The United Africa Blockchain Association (UABA) said it is saddened to hear that First National Bank is terminating its banking services to virtual currency exchanges and intermediaries trading in virtual currency.
In November 2019 the bank issued a statement to ITWeb confirming the development “following a comprehensive review of the potential risks currently associated with these entities, particularly given that appropriate regulatory frameworks are not yet in place.”
As reported by ITWeb, the statement continued: “The decision to terminate our banking services to these entities does not apply to individual customers. Due to the confidential nature of our customer relationships, FNB cannot provide any information on specific bank accounts.”
According to UABA, while South Africa does not currently appear to have any laws regulating custodianship of cryptocurrencies, the Crypto Assets Regulatory Working Group, in its January 16 released Consultation Paper, proposed regulatory action that would encompass this area of activity.
As a first phase of building the appropriate regulatory scheme, the Group proposed the registration of entities performing various activities including “crypto asset digital wallet providers (custodial wallets) and a crypto asset safe custody service providers (custodial services).”
UABA further stated: “Registration process for crypto asset service providers was expected to be implemented by first quarter of 2019. This to our best of knowledge is yet to take place. Then it would be followed by review of existing regulatory frameworks followed by new regulatory requirements or amendments to existing regulations. Thus far there hasn’t been taken.”
“There is currently no FinTech regulation for crypto assets nor are crypto assets are also prohibited. Most of the financial sector legislation which applies to financial products and financial services pre-dates crypto assets and other digital assets and it is therefore not surprising that none of the financial sector laws dealing with the issue and sale of financial products apply (at least not expressly) to crypto assets.”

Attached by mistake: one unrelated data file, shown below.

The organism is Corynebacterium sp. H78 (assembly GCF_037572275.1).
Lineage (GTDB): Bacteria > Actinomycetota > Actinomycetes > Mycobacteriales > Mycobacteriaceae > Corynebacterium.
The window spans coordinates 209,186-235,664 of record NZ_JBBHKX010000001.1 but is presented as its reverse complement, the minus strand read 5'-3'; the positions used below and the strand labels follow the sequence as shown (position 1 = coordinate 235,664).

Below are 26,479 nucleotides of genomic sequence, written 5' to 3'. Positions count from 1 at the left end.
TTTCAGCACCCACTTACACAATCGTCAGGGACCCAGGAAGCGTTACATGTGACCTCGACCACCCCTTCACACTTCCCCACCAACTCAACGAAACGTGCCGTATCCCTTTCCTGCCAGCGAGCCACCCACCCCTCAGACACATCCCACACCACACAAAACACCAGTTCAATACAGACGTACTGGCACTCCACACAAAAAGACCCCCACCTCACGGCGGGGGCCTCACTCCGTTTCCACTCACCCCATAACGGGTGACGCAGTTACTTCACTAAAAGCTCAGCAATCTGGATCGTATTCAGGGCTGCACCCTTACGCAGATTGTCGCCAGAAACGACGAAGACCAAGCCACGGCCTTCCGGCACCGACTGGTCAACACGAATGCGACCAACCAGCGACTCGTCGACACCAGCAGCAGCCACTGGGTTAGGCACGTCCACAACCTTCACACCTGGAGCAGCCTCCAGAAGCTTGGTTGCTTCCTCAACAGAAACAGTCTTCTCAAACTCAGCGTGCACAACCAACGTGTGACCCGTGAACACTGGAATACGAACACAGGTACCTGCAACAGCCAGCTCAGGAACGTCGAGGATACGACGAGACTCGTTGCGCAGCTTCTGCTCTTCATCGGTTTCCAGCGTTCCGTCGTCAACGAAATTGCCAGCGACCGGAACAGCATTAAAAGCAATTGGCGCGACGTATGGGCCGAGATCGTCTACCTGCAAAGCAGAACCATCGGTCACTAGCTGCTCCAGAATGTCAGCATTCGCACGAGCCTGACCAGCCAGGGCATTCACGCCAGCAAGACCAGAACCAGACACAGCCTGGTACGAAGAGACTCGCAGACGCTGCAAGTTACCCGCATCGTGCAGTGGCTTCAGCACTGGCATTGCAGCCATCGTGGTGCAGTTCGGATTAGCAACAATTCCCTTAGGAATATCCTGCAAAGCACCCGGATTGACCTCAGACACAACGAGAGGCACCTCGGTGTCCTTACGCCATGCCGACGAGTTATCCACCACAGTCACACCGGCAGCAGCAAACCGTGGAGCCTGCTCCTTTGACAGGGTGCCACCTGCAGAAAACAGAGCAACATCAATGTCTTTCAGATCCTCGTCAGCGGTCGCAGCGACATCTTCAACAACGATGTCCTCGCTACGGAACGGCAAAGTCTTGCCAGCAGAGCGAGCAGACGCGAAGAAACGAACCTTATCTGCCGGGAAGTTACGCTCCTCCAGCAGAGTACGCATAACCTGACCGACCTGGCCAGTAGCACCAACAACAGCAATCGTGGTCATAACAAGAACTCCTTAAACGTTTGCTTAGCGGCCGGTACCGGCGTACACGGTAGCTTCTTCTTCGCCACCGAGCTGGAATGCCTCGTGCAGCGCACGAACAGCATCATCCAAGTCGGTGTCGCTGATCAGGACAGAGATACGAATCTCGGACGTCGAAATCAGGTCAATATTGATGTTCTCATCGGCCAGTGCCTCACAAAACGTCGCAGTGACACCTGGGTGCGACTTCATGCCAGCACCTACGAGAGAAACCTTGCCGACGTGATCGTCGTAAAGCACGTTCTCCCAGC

The organisation added that the Intergovernmental Fintech Working Group (IFWG) and Crypto Assets Regulatory Working Group (CARW) have provided a roadmap proposed regulation.
“However, it is not enough for regulators and stakeholders to rest on their laurels. It must be followed through so that all financial services providers and crypto assets service providers are rest assured in their endeavours,” said UABA.
“As UABA we are hopeful that with defined regulations and taking in consideration the increasing leaning towards a regulatory playing field for the crypto space in South Africa and globally, FNB will surely return. Furthermore, banks have a role to play as partners to relevant stakeholders in facilitating and promoting emerging financial technologies. The sector is enjoying unprecedented growth and is potentially a key sector to youth employment. Just as the banking sector partnered with economic drivers in the past, they must raise to the occasion more so now as the country seeks to find solutions to the economic malaise. Capitulating to market fears and uncertainty will likely choke the entrepreneurial spirit being fostered by financial technologies.”
South African cryptocurrency exchange AltCoinTrader issued a statement shortly after news of FNB’s decision broke and said they have been banking with FNB since 2015, and despite this long and credible history, were very surprised by the bank’s decision to terminate all services across the board.
Chief executive officer Richard de Sousa said they are disappointed, and pointed to international pressure for the termination.
“We are disappointed that a financial institution would succumb to international pressure like this, with banking services being denied to individuals and industry players around the globe.”
De Sousa confirmed that AltCoinTrader has implemented multiple fiat options since inception, and has never at any point relied on just one specific bank: “We have solidified relationships with other major institutions, and believe that further engagement is necessary. A close working relationship always increases trust and understanding when dealing with emerging technologies like cryptocurrencies.”
He added that the company continue to work alongside the South African regulators and hoped that in the future FNB would reconsider their position. AltCoinTrader confirmed that the termination of FNB banking services is anticipated to only take place in March 2020, and they’ve committed to notify their customers via numerous social media platforms and on their website once they gain clarity on the given timelines.
“We want to inform our FNB customers that we have not given up and will continue to fight for their banking rights,” de Sousa concluded, “We believe that the limitations set on the industry will only drive innovation. Customers can be assured that it is business as usual and challenges, whilst sometimes unexpected, are not uncommon in such a nascent industry.”